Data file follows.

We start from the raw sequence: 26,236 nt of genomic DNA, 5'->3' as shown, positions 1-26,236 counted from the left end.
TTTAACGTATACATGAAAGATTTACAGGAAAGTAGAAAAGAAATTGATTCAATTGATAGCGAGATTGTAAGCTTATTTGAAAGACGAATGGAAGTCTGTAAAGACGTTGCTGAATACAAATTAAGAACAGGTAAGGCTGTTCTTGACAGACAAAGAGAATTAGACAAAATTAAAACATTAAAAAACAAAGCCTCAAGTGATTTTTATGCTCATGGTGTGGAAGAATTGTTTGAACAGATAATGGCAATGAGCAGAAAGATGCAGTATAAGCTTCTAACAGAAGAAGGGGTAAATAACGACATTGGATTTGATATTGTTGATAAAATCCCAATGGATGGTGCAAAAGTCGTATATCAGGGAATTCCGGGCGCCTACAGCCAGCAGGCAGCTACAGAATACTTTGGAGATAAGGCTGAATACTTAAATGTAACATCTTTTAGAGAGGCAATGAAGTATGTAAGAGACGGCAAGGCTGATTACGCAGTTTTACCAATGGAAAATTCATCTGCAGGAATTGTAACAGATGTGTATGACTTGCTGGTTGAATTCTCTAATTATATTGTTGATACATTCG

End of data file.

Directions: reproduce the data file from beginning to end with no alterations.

We start from the raw sequence: 26,236 nt of genomic DNA, 5'->3' as shown, positions 1-26,236 counted from the left end.
TTTAACGTATACATGAAAGATTTACAGGAAAGTAGAAAAGAAATTGATTCAATTGATAGCGAGATTGTAAGCTTATTTGAAAGACGAATGGAAGTCTGTAAAGACGTTGCTGAATACAAATTAAGAACAGGTAAGGCTGTTCTTGACAGACAAAGAGAATTAGACAAAATTAAAACATTAAAAAACAAAGCCTCAAGTGATTTTTATGCTCATGGTGTGGAAGAATTGTTTGAACAGATAATGGCAATGAGCAGAAAGATGCAGTATAAGCTTCTAACAGAAGAAGGGGTAAATAACGACATTGGATTTGATATTGTTGATAAAATCCCAATGGATGGTGCAAAAGTCGTATATCAGGGAATTCCGGGCGCCTACAGCCAGCAGGCAGCTACAGAATACTTTGGAGATAAGGCTGAATACTTAAATGTAACATCTTTTAGAGAGGCAATGAAGTATGTAAGAGACGGCAAGGCTGATTACGCAGTTTTACCAATGGAAAATTCATCTGCAGGAATTGTAACAGATGTGTATGACTTGCTGGTTGAATTCTCTAATTATATTGTTGATACATTCG